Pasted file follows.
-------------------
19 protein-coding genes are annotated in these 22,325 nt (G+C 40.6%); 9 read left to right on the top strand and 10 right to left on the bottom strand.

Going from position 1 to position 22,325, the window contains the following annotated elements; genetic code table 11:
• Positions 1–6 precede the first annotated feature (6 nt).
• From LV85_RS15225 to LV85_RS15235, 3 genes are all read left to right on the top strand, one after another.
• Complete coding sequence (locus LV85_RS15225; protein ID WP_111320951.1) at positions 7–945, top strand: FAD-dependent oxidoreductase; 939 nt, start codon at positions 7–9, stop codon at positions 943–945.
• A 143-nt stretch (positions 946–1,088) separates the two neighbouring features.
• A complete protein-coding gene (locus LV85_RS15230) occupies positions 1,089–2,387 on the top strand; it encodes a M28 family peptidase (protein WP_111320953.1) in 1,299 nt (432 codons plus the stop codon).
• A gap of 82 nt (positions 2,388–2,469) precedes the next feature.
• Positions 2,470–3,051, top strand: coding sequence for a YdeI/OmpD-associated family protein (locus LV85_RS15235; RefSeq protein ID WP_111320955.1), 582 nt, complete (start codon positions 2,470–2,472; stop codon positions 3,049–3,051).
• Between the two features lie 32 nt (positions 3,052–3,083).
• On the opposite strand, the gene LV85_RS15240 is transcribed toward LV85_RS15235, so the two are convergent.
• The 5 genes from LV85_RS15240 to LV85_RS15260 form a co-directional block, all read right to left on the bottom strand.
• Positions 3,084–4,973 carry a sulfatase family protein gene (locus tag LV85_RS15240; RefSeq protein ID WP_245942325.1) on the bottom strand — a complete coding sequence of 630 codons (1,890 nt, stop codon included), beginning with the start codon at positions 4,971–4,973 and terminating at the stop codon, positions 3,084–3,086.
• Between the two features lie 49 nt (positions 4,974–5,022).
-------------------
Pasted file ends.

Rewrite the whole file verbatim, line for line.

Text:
19 protein-coding genes are annotated in these 22,325 nt (G+C 40.6%); 9 read left to right on the top strand and 10 right to left on the bottom strand.

Going from position 1 to position 22,325, the window contains the following annotated elements; genetic code table 11:
• Positions 1–6 precede the first annotated feature (6 nt).
• From LV85_RS15225 to LV85_RS15235, 3 genes are all read left to right on the top strand, one after another.
• Complete coding sequence (locus LV85_RS15225; protein ID WP_111320951.1) at positions 7–945, top strand: FAD-dependent oxidoreductase; 939 nt, start codon at positions 7–9, stop codon at positions 943–945.
• A 143-nt stretch (positions 946–1,088) separates the two neighbouring features.
• A complete protein-coding gene (locus LV85_RS15230) occupies positions 1,089–2,387 on the top strand; it encodes a M28 family peptidase (protein WP_111320953.1) in 1,299 nt (432 codons plus the stop codon).
• A gap of 82 nt (positions 2,388–2,469) precedes the next feature.
• Positions 2,470–3,051, top strand: coding sequence for a YdeI/OmpD-associated family protein (locus LV85_RS15235; RefSeq protein ID WP_111320955.1), 582 nt, complete (start codon positions 2,470–2,472; stop codon positions 3,049–3,051).
• Between the two features lie 32 nt (positions 3,052–3,083).
• On the opposite strand, the gene LV85_RS15240 is transcribed toward LV85_RS15235, so the two are convergent.
• The 5 genes from LV85_RS15240 to LV85_RS15260 form a co-directional block, all read right to left on the bottom strand.
• Positions 3,084–4,973 carry a sulfatase family protein gene (locus tag LV85_RS15240; RefSeq protein ID WP_245942325.1) on the bottom strand — a complete coding sequence of 630 codons (1,890 nt, stop codon included), beginning with the start codon at positions 4,971–4,973 and terminating at the stop codon, positions 3,084–3,086.
• Between the two features lie 49 nt (positions 4,974–5,022).